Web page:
• I believe that “It may be time for Holy Tradition to give way to modern reality.” was the motto of the so-called Reformation.

  • Excellent analysis. Thank you. I don’t think to this day the bishops understand the damage that Humanae Vitae did to the bond between laity and the institutional Church.

  • Yes bob, I understand.
    Yes Jose, I understand
    Yes, mark, I understand.
    I would note two things:
    1) my statements actually address your contention about male-on-male abuse. I know a good deal about it. You obviously don’t. And,
    2) that I have not posted ANYTHING since you were banned from these pages. That you are able to proclaim I am a “self-proclaimed opponent of the catholic Church” mere confirms what everyone knows– that Bob arnzen, Jose carioca, and now, Mark Connelly, are all the same person. I am aware of at least two other of your identities as well.

    I’m sure if the moderators here at RNS are interested in finding out the truth of the matter, they will be able to ban you again.

  • “I also don’t think this can be handled in a meeting of a few days in the Vatican”

    It is very likely that Francis and Vatican officials are planning to have those few days very tightly choreographed. Since nothing else they have done has worked all that well, this may not either.

  • Anyone who does not understand the 50 years of hoopla about Humanae Vitae needs a brain transplant.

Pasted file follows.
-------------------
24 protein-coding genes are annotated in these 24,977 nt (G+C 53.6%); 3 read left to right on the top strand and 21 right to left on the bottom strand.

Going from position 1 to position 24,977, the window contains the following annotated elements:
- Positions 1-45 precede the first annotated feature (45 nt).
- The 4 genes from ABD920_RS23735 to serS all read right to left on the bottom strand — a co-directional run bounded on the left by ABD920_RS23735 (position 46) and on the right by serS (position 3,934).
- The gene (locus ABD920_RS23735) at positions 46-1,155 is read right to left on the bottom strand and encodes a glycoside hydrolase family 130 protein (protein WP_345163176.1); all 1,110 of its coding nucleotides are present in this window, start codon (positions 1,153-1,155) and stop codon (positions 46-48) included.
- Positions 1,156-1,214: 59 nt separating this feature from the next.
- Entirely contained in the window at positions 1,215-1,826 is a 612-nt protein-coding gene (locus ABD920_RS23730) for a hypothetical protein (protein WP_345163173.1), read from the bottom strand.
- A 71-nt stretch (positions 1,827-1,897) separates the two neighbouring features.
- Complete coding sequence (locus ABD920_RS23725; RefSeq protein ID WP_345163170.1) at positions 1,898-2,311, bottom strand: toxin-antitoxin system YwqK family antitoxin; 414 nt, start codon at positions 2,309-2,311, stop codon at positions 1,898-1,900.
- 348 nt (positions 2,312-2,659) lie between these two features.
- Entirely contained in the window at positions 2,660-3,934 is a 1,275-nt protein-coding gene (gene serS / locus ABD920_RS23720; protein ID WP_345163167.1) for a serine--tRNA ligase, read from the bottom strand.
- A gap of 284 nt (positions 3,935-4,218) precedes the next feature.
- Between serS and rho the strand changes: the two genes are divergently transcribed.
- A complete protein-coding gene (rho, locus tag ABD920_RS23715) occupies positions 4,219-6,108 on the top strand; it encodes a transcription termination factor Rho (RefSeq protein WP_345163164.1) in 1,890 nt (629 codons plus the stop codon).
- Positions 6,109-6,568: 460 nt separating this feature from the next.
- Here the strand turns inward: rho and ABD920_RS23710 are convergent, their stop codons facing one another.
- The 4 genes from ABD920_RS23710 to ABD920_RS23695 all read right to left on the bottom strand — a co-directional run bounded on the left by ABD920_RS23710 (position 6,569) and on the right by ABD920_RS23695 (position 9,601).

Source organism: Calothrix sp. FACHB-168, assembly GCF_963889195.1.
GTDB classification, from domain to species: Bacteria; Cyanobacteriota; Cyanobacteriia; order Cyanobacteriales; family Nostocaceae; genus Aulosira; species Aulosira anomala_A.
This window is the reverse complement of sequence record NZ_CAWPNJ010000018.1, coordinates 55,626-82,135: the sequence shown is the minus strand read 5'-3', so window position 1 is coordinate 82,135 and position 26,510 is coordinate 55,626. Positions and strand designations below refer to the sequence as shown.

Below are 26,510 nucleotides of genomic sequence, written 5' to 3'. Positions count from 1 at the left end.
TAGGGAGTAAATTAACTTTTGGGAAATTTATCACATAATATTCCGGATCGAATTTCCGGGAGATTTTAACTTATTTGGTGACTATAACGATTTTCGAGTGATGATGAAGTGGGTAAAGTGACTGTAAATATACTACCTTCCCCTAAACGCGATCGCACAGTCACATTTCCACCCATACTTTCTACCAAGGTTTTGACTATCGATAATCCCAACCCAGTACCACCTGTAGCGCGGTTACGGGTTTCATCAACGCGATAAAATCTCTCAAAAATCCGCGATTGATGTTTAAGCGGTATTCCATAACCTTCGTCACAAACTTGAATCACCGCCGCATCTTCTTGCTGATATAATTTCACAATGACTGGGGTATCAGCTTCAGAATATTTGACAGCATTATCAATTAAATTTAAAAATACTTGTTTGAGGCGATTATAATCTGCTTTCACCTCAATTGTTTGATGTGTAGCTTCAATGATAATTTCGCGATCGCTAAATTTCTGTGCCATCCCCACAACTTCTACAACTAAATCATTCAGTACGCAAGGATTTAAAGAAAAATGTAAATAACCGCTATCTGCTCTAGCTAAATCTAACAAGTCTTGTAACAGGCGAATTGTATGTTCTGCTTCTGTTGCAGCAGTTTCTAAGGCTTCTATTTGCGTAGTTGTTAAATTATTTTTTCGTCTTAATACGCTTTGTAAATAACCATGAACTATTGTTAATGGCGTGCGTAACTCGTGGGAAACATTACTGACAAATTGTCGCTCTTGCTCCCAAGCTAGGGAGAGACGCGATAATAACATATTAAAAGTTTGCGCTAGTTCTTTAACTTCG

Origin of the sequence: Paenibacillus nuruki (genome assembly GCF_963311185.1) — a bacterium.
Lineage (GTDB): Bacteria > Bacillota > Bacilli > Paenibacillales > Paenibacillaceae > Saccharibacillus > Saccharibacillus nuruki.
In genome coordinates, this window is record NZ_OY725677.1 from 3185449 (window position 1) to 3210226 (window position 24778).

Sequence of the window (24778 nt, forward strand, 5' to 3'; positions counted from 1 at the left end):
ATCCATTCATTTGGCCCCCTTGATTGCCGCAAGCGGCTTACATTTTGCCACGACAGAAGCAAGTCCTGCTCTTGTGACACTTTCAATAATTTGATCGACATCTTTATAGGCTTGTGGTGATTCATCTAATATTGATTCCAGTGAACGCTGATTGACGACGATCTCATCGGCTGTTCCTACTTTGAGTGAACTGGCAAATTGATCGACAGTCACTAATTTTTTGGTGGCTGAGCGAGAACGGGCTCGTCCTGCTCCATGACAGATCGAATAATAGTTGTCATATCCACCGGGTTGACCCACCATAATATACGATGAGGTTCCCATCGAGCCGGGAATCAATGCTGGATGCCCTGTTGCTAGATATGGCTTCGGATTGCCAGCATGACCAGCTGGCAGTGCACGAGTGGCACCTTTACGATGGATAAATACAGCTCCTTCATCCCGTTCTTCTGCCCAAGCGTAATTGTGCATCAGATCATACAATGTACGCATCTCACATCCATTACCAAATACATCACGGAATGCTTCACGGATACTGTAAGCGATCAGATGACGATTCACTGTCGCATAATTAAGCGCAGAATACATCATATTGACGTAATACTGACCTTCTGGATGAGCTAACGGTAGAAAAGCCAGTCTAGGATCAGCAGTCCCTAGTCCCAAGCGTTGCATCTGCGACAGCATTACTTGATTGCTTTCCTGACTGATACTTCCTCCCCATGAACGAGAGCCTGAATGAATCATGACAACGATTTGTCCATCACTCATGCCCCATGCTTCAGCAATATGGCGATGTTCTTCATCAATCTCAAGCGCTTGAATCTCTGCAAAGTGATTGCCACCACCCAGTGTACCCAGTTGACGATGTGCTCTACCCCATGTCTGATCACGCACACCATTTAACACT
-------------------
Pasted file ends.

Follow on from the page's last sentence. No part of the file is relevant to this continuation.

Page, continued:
It did separate the Catholics from the also-rans like Charles Curran, which in the long run was beneficial.

  • It signifies a reality for millions and millions of Catholics. I may not be as dogmatic a Catholic as you are but I am a Catholic. So is the Catholic who sits at Mass with you and also takes birth control pills, thinks civil gay marriage is right, deplores the way so many bishops have treated LGBT members of their faith community. So is the Catholic in Ireland who voted to make abortion legal. So are the Catholics in many countries who voted to make gay marriage legal and truly believes in the blessing of God on committed and loving marriages of LGBT people. Being Catholic comes in many flavors and with many different compromises made by Catholics on what they accept and doubt about the teachings of the Church and what they love about the practice of the faith.

  • It’s “absolutely” great, huh? Not simply “great,” “absolutely great!” What does that even mean?
    “Hey Bob, how are you doing?”
    “Oh man, I’m absolutely okay.”

  • “It signifies a reality for millions and millions of Catholics.”

    If millions and millions of Catholics jumped off a bridge, would YOU jump off the bridge?

    No need to answer that, you’ve already made it clear.

    “….but I am a Catholic.”

    Well ….

    You may want to read my exchange with Aliquantillus here:

    https://disqus.com/home/discussion/religionnews/is_schism_possible_in_the_catholic_church/#comment-4197870596

    Aliquantillus argues that you are not a Catholic.

    I argued that:

    “We are culpable for our acts of will, not for the absence of information, including the information that we don’t have the information we need when we have been catechized to the contrary.”

    which means, for example, that an individual baptized Catholic but not properly catechized remains a Catholic, but an ignorant Catholic like those millions and millions.

    Now, if you’re saying that you know what the Church teaches, and know what it teaches you need to believe, and you reject that teaching, well whatever the result is, it is not Catholic, is it?

    Throwing “deplores the way so many bishops have treated LGBT members of their faith community” in with “takes birth control pills” which contravenes a teaching and “thinks civil gay marriage is right” which skates along the line is a cute rhetorical trick of equating black and white, but it does not advance an argument.

    “So is the Catholic in Ireland who voted to make abortion legal.”